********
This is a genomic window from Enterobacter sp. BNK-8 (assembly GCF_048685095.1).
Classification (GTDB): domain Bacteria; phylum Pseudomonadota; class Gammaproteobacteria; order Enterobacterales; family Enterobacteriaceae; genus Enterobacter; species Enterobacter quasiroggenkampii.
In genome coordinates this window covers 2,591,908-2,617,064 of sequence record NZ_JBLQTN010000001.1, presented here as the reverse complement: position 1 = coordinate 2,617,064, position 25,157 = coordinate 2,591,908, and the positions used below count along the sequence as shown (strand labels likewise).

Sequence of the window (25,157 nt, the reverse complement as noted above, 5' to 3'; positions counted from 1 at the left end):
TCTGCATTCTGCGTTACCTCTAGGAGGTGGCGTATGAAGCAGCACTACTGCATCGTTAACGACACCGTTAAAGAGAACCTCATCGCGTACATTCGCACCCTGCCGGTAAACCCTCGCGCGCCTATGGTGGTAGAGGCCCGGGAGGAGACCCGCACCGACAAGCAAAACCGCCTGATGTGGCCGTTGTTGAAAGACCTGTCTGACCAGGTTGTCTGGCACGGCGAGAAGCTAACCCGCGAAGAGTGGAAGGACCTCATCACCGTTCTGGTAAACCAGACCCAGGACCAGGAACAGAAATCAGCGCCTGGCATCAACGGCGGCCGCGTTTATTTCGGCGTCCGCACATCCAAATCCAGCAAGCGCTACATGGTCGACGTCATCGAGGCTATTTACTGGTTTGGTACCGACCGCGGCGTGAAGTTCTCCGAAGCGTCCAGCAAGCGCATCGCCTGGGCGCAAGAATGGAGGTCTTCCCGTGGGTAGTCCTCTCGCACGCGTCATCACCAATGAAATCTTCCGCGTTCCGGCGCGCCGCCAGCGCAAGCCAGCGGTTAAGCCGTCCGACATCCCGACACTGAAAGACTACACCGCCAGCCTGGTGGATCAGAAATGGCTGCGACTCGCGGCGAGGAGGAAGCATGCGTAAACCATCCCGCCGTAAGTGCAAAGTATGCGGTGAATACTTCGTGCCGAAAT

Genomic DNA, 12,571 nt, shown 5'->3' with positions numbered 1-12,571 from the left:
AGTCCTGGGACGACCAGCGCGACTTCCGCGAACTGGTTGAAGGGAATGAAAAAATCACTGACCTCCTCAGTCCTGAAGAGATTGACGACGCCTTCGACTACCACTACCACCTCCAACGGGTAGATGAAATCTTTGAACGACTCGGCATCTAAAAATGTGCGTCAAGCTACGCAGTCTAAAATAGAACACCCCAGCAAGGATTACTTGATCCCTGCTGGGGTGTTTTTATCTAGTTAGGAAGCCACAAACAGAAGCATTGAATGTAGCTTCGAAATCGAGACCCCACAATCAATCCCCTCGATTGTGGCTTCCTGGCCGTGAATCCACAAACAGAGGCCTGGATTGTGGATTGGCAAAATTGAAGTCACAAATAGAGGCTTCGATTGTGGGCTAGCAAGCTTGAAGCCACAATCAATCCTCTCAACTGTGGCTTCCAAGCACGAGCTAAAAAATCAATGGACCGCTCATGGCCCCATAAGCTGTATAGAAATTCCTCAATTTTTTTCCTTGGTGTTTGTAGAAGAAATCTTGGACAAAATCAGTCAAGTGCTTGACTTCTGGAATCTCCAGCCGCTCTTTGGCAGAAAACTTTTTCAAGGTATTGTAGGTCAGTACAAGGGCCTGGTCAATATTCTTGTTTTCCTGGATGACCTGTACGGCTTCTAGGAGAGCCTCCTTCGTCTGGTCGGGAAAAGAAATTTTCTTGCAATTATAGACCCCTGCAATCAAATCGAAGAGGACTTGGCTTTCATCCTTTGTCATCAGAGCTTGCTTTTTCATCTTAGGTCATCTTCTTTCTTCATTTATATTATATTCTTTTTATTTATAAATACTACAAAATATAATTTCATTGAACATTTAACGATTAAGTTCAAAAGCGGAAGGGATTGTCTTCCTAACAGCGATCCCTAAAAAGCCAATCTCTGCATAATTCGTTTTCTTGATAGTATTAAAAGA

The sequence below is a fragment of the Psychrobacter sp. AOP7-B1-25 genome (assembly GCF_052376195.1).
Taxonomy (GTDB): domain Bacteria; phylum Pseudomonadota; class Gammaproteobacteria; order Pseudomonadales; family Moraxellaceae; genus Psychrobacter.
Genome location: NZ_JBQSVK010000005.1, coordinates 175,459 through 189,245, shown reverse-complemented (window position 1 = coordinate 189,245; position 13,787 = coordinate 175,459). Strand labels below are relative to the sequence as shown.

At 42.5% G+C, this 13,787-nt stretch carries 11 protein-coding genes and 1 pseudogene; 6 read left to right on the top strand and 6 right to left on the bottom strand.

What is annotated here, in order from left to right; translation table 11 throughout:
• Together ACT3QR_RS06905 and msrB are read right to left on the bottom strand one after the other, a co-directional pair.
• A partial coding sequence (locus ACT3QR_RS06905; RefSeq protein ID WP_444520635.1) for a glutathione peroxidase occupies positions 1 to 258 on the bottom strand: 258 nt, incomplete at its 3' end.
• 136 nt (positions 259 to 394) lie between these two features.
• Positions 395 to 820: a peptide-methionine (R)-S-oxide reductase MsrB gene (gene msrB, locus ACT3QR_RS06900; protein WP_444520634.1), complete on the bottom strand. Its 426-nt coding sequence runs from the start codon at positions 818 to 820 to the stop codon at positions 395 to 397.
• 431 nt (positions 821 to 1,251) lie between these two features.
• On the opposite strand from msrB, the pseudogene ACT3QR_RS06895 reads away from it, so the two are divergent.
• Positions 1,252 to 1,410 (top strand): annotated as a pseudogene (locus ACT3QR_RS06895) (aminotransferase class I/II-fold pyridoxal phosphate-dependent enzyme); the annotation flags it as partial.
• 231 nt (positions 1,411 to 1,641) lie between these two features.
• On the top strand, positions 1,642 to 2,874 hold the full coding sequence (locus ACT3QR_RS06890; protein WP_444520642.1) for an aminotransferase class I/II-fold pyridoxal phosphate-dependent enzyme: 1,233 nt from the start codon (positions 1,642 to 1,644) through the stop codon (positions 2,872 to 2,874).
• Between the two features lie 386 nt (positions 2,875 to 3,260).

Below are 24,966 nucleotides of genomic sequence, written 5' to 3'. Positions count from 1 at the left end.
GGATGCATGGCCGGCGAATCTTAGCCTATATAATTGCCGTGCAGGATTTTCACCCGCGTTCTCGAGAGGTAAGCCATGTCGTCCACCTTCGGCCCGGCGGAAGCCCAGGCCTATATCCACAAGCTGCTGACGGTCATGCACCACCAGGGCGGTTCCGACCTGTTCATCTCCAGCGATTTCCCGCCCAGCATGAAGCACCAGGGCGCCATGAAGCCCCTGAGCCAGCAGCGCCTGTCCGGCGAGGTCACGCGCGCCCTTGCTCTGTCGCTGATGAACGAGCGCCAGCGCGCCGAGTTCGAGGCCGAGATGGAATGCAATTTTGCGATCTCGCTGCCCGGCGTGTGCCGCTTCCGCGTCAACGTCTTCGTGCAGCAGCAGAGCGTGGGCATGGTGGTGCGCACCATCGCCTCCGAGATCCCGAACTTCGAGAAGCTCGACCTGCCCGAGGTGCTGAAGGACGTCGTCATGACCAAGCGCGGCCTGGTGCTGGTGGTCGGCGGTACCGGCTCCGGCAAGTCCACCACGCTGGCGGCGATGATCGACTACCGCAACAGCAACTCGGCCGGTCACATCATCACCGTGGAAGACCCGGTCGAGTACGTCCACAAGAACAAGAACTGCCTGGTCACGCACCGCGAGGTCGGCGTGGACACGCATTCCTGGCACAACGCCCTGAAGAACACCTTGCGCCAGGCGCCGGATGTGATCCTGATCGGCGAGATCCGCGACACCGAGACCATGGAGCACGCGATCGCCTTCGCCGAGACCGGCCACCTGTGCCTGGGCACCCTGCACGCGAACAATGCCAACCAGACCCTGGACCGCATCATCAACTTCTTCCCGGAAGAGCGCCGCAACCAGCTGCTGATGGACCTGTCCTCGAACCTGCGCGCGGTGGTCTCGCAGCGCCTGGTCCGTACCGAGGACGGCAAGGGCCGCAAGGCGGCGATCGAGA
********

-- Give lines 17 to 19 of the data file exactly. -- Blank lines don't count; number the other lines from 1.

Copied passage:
• 431 nt (positions 821 to 1,251) lie between these two features.
• On the opposite strand from msrB, the pseudogene ACT3QR_RS06895 reads away from it, so the two are divergent.
• Positions 1,252 to 1,410 (top strand): annotated as a pseudogene (locus ACT3QR_RS06895) (aminotransferase class I/II-fold pyridoxal phosphate-dependent enzyme); the annotation flags it as partial.